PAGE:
I was honored to be invited to present last week at Mediapost’s Search Insider Summit in Captiva Island, Florida. If you have not been to one of these events, I highly recommend it. The content is a little more forward thinking than the standard industry shows, and the format is designed to encourage easy networking. We have been a supporter of these conferences since their inception, and continue to value them greatly. Great people, good discussion, and some truly awful golf (at least on my part).
In the context of a conference theme of “Where Does Search Go From Here?”, I presented on Mobile Search and the rise of Apps as a preferred interface to content, a form of specialized vertical search. The topic was “Searching Through Apps: Moving From Destination to a Utility”.
Smartphone use is on the rise. According to Gartner, 172 million smartphones were sold last year, up 24 percent from ‘08. With these new devices comes an ever-increasing library of applications for consuming content, researching topics, and purchasing products. Need a good Mexican restaurant in Santa Monica? On your computer you are likely to use Google, but on an iPhone you are likely to use Urban Spoon, Yelp, Around Me, or even Four Square. Then there are specialist “answer a specific question for me” apps like Exit Strategy (NY subway app not only helps with routes but where on the platform to stand so that you get in the right car to exit at the best spot at your destination), and Flixster (movie reviews and showtimes). Need to buy a product, or just browsing at the mall? Apps such as ShopSavvy, RedLaser, and Amazon allow you to scan barcodes with your phone, compare prices, and study reviews.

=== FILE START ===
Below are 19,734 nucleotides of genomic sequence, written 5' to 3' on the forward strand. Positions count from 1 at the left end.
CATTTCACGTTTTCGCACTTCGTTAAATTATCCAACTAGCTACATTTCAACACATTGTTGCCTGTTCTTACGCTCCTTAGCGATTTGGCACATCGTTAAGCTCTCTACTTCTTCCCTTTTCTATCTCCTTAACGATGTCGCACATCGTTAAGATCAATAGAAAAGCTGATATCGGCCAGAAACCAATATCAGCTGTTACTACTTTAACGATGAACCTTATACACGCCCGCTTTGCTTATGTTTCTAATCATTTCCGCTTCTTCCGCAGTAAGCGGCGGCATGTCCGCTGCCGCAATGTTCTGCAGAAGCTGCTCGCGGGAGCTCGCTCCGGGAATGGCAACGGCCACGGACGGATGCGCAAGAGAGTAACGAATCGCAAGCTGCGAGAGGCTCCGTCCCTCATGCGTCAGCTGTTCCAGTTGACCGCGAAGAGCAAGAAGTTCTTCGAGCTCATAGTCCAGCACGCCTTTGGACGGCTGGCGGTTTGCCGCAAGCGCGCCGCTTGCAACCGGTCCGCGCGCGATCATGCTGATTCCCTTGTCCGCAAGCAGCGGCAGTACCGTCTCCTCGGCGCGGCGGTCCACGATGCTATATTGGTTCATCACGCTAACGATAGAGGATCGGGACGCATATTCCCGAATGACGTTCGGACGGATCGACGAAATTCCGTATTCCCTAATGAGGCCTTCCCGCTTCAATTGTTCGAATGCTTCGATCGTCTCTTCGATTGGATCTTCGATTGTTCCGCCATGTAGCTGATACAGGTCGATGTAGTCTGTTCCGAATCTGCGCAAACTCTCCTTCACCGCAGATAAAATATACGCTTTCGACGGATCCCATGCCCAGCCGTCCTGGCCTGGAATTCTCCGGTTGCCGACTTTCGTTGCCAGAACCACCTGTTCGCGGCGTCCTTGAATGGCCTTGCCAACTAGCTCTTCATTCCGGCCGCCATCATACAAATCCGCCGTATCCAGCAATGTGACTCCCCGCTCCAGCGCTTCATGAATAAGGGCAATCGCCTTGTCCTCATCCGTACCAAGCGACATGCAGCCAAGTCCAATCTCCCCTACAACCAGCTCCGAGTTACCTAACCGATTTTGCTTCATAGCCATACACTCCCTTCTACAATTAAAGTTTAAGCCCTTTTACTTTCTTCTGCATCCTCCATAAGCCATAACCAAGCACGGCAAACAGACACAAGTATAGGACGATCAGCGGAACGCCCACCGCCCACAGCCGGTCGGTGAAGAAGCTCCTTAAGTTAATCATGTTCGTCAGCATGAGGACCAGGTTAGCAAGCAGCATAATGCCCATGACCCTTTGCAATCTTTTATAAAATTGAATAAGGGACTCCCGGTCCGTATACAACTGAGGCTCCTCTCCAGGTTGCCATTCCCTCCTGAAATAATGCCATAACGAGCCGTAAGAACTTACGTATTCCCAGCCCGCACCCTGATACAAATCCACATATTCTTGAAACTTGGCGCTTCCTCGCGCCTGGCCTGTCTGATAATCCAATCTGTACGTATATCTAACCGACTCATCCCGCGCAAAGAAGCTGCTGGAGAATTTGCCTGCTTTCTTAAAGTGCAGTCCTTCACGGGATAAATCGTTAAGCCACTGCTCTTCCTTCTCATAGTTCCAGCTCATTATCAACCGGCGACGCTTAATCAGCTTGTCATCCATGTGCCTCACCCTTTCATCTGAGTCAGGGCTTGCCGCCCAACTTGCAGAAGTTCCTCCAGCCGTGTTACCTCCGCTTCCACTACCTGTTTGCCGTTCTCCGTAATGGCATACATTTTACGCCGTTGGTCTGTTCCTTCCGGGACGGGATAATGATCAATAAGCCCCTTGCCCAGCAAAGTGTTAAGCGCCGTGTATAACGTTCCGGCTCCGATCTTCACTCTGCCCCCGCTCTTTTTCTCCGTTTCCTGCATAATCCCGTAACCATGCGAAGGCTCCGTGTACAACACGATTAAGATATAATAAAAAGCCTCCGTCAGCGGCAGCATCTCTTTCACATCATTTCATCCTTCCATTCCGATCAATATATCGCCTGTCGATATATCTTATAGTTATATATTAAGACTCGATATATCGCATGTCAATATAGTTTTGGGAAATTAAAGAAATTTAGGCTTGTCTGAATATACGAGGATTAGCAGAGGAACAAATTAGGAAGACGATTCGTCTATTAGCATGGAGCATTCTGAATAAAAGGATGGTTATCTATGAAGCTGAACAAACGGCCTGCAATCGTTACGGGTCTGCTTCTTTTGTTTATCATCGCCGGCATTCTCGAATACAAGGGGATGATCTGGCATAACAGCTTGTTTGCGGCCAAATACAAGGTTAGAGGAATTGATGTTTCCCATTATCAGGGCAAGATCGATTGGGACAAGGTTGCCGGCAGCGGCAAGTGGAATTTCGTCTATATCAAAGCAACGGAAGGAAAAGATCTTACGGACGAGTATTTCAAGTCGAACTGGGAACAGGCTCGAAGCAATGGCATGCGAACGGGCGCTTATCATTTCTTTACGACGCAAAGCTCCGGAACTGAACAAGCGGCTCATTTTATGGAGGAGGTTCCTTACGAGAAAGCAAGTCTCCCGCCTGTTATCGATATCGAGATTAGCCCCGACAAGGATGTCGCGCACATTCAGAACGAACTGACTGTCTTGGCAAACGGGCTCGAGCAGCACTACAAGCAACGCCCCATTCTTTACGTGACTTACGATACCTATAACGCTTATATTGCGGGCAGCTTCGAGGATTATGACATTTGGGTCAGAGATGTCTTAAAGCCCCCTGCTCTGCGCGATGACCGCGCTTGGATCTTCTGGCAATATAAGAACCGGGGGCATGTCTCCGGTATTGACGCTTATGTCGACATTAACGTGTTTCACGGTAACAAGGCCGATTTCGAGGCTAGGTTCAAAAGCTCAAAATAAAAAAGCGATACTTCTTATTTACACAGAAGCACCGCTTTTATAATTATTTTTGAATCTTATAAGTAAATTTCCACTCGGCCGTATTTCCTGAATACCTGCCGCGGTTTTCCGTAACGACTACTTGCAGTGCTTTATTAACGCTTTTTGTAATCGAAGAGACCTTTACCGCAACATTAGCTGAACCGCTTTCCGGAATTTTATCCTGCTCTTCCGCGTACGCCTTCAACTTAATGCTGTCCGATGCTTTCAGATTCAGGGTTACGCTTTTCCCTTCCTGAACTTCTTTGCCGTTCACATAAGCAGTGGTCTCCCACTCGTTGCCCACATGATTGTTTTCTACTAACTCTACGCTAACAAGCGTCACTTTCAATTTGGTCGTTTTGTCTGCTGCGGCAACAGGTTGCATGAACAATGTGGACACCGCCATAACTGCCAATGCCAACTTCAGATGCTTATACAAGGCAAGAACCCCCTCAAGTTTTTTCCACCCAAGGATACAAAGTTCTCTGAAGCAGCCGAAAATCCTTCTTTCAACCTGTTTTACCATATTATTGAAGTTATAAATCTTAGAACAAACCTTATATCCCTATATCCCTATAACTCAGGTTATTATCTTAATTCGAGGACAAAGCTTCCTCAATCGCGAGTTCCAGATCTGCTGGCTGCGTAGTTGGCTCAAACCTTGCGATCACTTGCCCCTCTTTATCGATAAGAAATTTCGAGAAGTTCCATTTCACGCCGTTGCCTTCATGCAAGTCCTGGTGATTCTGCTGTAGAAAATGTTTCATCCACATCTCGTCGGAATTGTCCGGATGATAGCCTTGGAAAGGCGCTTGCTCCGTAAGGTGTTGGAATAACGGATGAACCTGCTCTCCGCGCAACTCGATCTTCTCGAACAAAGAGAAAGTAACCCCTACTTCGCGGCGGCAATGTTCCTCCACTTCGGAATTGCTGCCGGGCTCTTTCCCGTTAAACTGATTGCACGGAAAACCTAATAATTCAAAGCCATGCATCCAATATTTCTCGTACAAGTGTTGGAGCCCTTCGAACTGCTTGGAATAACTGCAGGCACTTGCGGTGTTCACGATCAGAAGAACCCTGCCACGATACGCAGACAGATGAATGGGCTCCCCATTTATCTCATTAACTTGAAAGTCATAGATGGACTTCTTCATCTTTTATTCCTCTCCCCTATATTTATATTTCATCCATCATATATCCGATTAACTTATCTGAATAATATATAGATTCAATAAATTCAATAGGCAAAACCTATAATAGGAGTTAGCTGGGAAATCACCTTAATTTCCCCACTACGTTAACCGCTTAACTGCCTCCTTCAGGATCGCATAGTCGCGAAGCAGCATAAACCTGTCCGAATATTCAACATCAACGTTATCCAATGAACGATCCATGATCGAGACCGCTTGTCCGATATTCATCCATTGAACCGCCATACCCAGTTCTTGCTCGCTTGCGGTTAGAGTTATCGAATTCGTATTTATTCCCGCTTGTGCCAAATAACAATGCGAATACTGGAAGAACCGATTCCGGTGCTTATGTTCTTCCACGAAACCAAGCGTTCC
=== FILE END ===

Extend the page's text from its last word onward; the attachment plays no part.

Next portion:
In each of these cases, navigating to a specialized app is more efficient and more effective for the user than typing the query into a mobile search box.
This raises multiple questions for businesses – where are the apps sourcing core factual data (the index), how is this content enriched (social/user generated content), and how can the business itself affect prominence and preference? In what cases should a brand invest in its own app (Starbucks and Dunkin Donuts do well with apps that increase brand loyalty through utility), and how do you keep track of and manage all these different potential referral sources?
And with so many apps available (the average iPhone user has 37 apps installed), will we see the rise of what I call “Meta-Apps” – tools like Siri which provide a useful interface and source their content from 3rd party apps and APIs, meaning users only need to know Siri, not every single-function app in the AppStore.
We are trying to source video of the presentation, but in the meantime please enjoy the embedded Prezi file. If you haven’t used Prezi before, just click the right arrow button to navigate through like a slideshow. You miss out on all my jokes, but hopefully you’ll get the idea: